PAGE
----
Amy Kam, Gam Investments
A “seismic” change in approach to monetary and fiscal policy triggered by the coronavirus pandemic has prompted upward revisions to growth and corporate earnings expectations, Gam Investment’s macro-strategist Michael Biggs told a media briefing on Thursday.
In the past policymakers provided stimulus during recessions, and then withdrew the stimulus before it became inflationary. Now “they appear to be determined to wait until they see the inflation,” he said.
Meanwhile, the lifting of lockdown restrictions will unleash pent-up demand for services amid continued demand for physical goods which should bolster the balance of payments accounts of emerging market countries, according to Biggs.
In this environment, risk assets such as high yield bonds will benefit, and few more so than in Asia, said Amy Kam, head of Asian credit and manager of the Luxembourg-domiciled GAM Asian Income Bond Fund.
“Asia is the best emerging market region because of its current economic performance, led by China’s rapid recovery, its growth prospects, industry mix and diversification possibilities,” she said.
The GAM Asian Income Bond Fund has generated a 17.8% three-year cumulative return, in line with its JP Morgan Asia Credit Index benchmark (18.0%) and outperforming by a wide margin the average return of emerging fixed income funds available to Singapore investors (6.0%), according to FE Fundinfo.
The fund is also more stable than most emerging market fixed income funds, with annualised volatility of 7.16% during the past three years, compared with 9.42% for the category average, FE Fundinfo data shows.
HIGH YIELD PREMIA
Kam highlighted Asian credit’s higher yields and lower volatility – represented by better Sharpe ratios — compared with other regions, low correlations with core developed bond markets, underpinning by a loyal domestic investor base, improving liquidity as the market approaches $1.2trn in size, and stable credit metrics, which are reflected in sub-3% corporate default rates.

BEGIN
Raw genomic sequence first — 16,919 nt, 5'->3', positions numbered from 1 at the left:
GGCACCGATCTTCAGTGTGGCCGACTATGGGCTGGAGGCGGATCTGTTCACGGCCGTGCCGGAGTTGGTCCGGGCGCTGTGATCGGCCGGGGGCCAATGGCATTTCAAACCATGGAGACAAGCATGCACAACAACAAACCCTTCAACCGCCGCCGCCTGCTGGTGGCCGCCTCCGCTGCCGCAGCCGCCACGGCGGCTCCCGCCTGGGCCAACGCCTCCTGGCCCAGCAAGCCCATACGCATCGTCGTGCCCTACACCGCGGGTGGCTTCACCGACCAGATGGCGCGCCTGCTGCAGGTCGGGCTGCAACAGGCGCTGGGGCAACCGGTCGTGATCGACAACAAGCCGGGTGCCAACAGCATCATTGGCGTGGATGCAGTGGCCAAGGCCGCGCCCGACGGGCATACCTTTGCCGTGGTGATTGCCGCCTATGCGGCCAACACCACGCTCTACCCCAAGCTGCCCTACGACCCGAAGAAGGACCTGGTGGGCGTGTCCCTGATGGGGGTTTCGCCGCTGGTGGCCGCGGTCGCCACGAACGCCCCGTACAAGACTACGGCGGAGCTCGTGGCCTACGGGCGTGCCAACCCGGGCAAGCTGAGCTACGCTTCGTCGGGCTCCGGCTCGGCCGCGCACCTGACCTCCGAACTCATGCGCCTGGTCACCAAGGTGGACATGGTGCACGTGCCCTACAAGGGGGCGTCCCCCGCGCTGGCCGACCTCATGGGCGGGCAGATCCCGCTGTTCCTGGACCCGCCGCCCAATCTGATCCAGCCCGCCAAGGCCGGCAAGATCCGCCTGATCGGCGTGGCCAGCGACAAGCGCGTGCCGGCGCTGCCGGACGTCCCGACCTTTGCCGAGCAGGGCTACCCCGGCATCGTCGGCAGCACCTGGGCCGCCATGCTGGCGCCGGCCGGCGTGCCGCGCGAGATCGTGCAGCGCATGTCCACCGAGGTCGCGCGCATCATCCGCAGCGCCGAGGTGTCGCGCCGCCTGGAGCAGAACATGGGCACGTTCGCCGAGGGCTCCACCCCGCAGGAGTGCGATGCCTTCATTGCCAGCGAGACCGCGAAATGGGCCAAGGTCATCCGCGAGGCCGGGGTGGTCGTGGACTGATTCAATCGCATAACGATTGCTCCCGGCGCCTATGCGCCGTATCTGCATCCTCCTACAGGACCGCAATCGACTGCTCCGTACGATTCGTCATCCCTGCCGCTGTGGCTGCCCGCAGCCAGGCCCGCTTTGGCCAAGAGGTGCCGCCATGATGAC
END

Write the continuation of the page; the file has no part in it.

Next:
“However, while there is limited potential for a narrowing of investment grade credit spreads, high yield spreads have room to compress further,” she said.
High yield Asian bond spreads are about 590 basis points (bps), which although narrower than the 650-700bps difference during the March 2020 sell off in risk assets, is wider than most other periods during the past decade, despite current expectations of declining bond default rates in the region, according to Kam.
“There is a fundamental and valuation disconnect,” she said.
Among high yield sectors, China property and India renewables are Kam’s top picks, while in investment grade she favours companies involved in new technologies, e-commerce, renewable energy, and electric vehicles.
Indeed, Asian credit is “turning green”, according to Kam.
“Only a small legacy of fossil fuel assets means there is tremendous potential for greenfield development, and there is also strong political will to drive sustainability,” she said.
Meanwhile, “China seems to be embracing its open-door policy, with or without the US,” said Kam, highlighting the Comprehensive Agreement on Investment reached with the European Union in December 2020, and the launch this year of the Yulan Bond programme, which allows global investors to settle their purchases of Chinese bonds issued through the Shanghai Clearing House within Euroclear’s network.
The biggest risk to the asset class in general, according to Kam, remains a deterioration in Sino-US relations, despite the ascension of a less strident president to the White House.
Sharpe Ratios: annualised total returns vs annualised volatility by region 2009 – Mar 2021